I know that fact has nothing to do with either disability or the law, but I share it hoping you will understand when posting likely doesn't pick up any too quickly.
And because it only seems fitting in a way - there were two people, totally unknown to the other, whose actions resulted in the birth of this blawg and Lex was one of them. He got me blogging on The Flight Deck, which gave me a comfort level with the whole idea, so that although at first it sounded a little wacky when Blair suggested I start to blog on these issues, it wasn't out of the realm of the possible. Blogging, yeah, I knew how to do that.
It also goes to show, I suppose, that, like all of us, I have (or at least try to have) a life outside of disability issues, way outside of disability issues. Hopefully, we all have other interests or hobbies. Have them. The time we may get to spend on them, being an altogether different matter.
So as a little peak into the other side of my life ... my interest in flight and my love of reading various thriller books (particularly, at the time, those by Tom Clancy) ultimately led to my attachment to a very special blog written by, of all people, an American naval aviator.
I know ... who would have thought it?
But that man, I tell you, that man could write. And not only could he put you in the cockpit with the young aviator trying to manage his first night traps on a carrier, no matter what he spoke of or about, it almost always felt like he was speaking to you. Directly to you.
He wrote a lot on current events (aka politics), too and although we often didn't see eye to eye (his politics being somewhat to the right of mine), it was always done in such a respectful, logical, reasoned and reasonable matter that you couldn't help but listen and at least try to understand from whence he came.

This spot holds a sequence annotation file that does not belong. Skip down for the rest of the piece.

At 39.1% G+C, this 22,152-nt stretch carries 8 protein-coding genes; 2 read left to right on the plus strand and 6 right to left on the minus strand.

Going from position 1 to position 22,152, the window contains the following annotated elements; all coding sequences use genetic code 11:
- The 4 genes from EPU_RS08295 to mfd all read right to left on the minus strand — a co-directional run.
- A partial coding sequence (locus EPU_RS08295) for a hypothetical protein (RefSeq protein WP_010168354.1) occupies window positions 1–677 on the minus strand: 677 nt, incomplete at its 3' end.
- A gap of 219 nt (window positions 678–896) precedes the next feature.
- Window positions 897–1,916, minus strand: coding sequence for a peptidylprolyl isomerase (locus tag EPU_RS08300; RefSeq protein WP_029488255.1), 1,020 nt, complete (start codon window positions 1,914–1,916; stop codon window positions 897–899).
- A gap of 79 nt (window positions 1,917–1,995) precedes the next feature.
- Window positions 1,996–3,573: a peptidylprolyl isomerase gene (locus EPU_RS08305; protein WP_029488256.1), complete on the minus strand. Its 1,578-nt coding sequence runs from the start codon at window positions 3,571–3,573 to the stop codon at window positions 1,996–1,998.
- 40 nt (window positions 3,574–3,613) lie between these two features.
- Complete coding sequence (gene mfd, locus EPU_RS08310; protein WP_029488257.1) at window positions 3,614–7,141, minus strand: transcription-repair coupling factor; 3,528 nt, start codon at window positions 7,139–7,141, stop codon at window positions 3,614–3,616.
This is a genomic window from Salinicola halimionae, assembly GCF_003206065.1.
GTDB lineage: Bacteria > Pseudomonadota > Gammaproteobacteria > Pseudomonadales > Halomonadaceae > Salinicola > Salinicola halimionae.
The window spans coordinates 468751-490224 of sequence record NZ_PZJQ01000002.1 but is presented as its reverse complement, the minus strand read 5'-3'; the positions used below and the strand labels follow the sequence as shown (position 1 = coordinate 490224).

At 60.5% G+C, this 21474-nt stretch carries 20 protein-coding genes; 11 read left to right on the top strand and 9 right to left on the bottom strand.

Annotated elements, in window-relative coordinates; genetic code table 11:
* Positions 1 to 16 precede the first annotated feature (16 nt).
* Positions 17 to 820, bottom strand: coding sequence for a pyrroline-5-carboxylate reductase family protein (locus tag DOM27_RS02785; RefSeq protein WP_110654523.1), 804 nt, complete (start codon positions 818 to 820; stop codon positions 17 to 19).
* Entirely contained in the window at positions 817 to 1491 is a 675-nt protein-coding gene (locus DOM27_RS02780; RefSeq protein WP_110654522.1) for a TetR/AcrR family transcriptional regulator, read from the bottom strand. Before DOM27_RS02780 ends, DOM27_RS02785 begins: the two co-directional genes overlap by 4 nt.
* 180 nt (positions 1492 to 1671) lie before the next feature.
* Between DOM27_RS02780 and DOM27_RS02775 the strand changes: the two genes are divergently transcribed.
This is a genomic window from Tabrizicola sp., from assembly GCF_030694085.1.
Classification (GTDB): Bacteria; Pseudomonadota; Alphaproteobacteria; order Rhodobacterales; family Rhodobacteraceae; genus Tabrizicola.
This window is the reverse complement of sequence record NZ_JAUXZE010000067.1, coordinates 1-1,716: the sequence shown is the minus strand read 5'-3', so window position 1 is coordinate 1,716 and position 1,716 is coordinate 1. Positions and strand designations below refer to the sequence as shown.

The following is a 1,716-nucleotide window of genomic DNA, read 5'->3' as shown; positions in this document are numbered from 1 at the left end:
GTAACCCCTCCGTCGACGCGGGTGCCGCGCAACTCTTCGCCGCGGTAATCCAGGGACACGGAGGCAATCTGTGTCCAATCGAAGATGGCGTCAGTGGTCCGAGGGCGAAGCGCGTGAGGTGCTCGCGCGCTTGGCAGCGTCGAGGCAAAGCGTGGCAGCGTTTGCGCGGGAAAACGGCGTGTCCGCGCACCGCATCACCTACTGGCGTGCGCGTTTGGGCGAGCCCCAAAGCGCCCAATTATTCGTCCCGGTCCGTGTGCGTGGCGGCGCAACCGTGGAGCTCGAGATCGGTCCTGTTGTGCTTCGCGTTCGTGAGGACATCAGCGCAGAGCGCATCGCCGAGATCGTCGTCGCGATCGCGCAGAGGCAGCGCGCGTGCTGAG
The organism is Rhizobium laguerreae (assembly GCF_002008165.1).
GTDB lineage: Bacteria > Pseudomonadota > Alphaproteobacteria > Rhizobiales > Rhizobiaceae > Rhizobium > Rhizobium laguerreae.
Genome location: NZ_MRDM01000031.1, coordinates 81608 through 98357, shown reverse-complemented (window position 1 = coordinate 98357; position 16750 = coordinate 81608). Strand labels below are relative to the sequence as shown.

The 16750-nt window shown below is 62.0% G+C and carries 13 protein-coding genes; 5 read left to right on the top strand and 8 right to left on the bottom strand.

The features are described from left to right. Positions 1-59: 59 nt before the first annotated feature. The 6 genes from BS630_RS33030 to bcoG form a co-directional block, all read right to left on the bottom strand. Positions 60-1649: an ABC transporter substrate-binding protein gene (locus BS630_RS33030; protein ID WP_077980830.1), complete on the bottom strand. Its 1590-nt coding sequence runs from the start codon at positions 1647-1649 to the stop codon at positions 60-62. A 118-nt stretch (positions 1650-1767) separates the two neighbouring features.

And he was always open to a different point of view; discussions could become heated at times but he would never allow them to denigrate into anything even remotely resembling those hateful swear-filled debacles that anyone who has spent much time online is all too familiar with. Not in his house.
"Attack the message, if you must, but not the messenger", he would say. And "We're all friends here", he would remind us. Yes, friends we all were.
After 6+ years I came to know Lex more than a bit, from email correspondence, from reading his blog and from blogging on The Flight Deck. I came to know how much he loved his family, how much he loved his country. And what kind of man (and officer) he was. And I am very, very sad to see him gone.
Rest in peace, Capt. Carroll "Lex" Lelon, U.S. Navy, Ret'd. And, from the bottom of my heart, thank you for everything.
I wish you knew my friend. Might I suggest you could do far worse than spending a few minutes reading this.
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So. All that being said, I came across this great article today, via Linked In, and I just had to share it with you.
Many (most, all?) of us are familiar with IPPs, no? And we know that the same documents in the United States are generally referred to as IEPs. Well, have you ever been motivated to write one yourself? Perhaps for your child's school? To, you know, help them meet appropriate outcomes and overcome their challenges?
Check out Gregory Branch's article entitled "If Schools Could Have IEPs..." and don't forget to read the additional "outcomes" set out in the comments. I needed a chuckle today. Perhaps you do too.